I didn't think someone as important as he was would ever respond to me, but I wanted him to know how much his book meant to me.

I didn't get an email back but about a week later there was a letter in my mail box from Dr. Shay. I had my email account set up wrong and he was not able to respond to me. This man took the time to find me by searching the Web. We ended up emailing back and forth until 2001 when he tried to get his publisher to take on my book, FOR THE LOVE OF JACK, HIS WAR/MY BATTLE. After September 11th, we talked about how Vietnam veterans would experience "secondary stressors" after the attack and they would discover what they thought they "got over" was only sleeping. It would send most of them into extreme PTSD. It did and reports came out later in October of 2007 148,000 Vietnam Veterans sought help in just 18 months. This was proof our fears were correct.

Had the VA and the DOD listened to Dr. Shay, or anyone else working on PTSD before it became the topic of OEF and OIF veterans, their lives would have been spared the horrors, stigma and denials. Less parents would have had to bury their children because they could not survive surviving war.

This interview is from 2010.


When I've read what "experts" had to say on PTSD and military suicides, few come close to what Shay tried to do. There are now over 17,000 posts on this blog about our veterans and our troops.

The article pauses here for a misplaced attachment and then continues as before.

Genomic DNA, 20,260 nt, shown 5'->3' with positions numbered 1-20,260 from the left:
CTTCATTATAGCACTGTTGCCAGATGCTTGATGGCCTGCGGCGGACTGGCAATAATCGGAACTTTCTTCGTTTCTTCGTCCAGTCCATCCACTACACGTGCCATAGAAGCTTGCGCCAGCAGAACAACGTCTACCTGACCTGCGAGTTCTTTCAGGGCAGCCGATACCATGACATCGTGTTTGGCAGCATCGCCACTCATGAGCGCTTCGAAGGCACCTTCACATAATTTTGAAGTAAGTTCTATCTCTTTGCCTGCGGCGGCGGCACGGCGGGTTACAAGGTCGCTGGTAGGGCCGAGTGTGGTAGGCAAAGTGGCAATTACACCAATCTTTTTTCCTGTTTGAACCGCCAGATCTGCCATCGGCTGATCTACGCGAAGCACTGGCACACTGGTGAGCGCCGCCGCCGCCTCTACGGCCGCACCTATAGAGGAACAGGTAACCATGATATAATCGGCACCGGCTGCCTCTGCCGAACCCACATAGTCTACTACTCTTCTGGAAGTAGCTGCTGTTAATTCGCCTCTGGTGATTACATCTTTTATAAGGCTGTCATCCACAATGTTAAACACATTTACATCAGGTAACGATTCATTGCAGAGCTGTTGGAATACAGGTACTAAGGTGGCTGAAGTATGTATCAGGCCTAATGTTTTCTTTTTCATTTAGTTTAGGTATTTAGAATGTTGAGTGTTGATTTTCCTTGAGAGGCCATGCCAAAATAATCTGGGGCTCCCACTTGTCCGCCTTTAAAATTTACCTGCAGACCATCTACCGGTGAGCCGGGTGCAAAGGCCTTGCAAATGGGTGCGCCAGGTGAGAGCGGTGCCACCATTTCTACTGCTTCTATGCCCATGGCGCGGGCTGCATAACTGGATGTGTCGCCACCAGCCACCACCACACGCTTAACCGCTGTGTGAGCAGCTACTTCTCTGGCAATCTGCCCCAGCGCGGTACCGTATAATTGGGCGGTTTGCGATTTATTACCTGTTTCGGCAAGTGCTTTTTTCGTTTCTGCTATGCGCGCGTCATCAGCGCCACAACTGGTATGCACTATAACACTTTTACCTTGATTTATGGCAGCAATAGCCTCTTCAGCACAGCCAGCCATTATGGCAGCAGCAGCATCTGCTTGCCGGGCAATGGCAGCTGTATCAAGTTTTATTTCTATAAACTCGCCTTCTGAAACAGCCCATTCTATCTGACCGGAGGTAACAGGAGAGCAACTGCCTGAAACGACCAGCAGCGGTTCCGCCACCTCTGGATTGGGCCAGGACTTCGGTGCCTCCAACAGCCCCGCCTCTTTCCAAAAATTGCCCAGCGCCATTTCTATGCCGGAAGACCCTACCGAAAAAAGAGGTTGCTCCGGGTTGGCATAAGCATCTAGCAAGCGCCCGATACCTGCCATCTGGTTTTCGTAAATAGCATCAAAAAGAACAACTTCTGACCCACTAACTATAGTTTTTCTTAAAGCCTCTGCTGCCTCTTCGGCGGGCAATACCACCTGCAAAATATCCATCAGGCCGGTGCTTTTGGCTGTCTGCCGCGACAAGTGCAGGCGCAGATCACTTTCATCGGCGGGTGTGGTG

So now after all these years, after all the hogwash I've read and failures by the military to prevent suicides and erode the stigma, we've reached the point where there are now over 1 active duty member committing suicide a day, more attempting it and 18 veterans a day taking their own lives.

This cause me to try to bring the numbers into human terms. Coming soon is my second book on military suicides compiled from news reports.

The Warrior SAW, Suicides After War will be released in January of 2013

Combat stress: As old as war itself
Monday, 15 August 2005
By Richard Allen Greene
BBC News
Emotional turmoil

Dr Jonathan Shay, a US psychiatrist who has worked with Vietnam veterans for many years, says combat stress is an age-old problem - certainly one known to the ancient Greeks.

In his book Odysseus in America, he argues that the Homeric hero was a severe combat stress case - a loner and deceiver who had murderous rages.

Society has a duty to its soldiers, advocates say "Combat stress is as old as the human species," he says - and, in a way, a very normal phenomenon.

"It is an absolutely valid adaptation to survive in a horrific situation. In war, people really are trying to kill you. You are surrounded by enemies and have to be prepared to kill instantly to survive."

Soldiers - and civilians caught up in war - become hyper-vigilant, unnaturally alert and focused.

And combat can have a devastating effect on a person's emotional health.

"We shut down all emotions that do not serve survival - grief, sweetness, fear," Dr Shay says.

But one emotion may remain switched on, he adds: anger.

"So a veteran comes home with all emotions shut down except for anger. Guess what this does in the family, in the workplace. It's a problem," he says.
read more here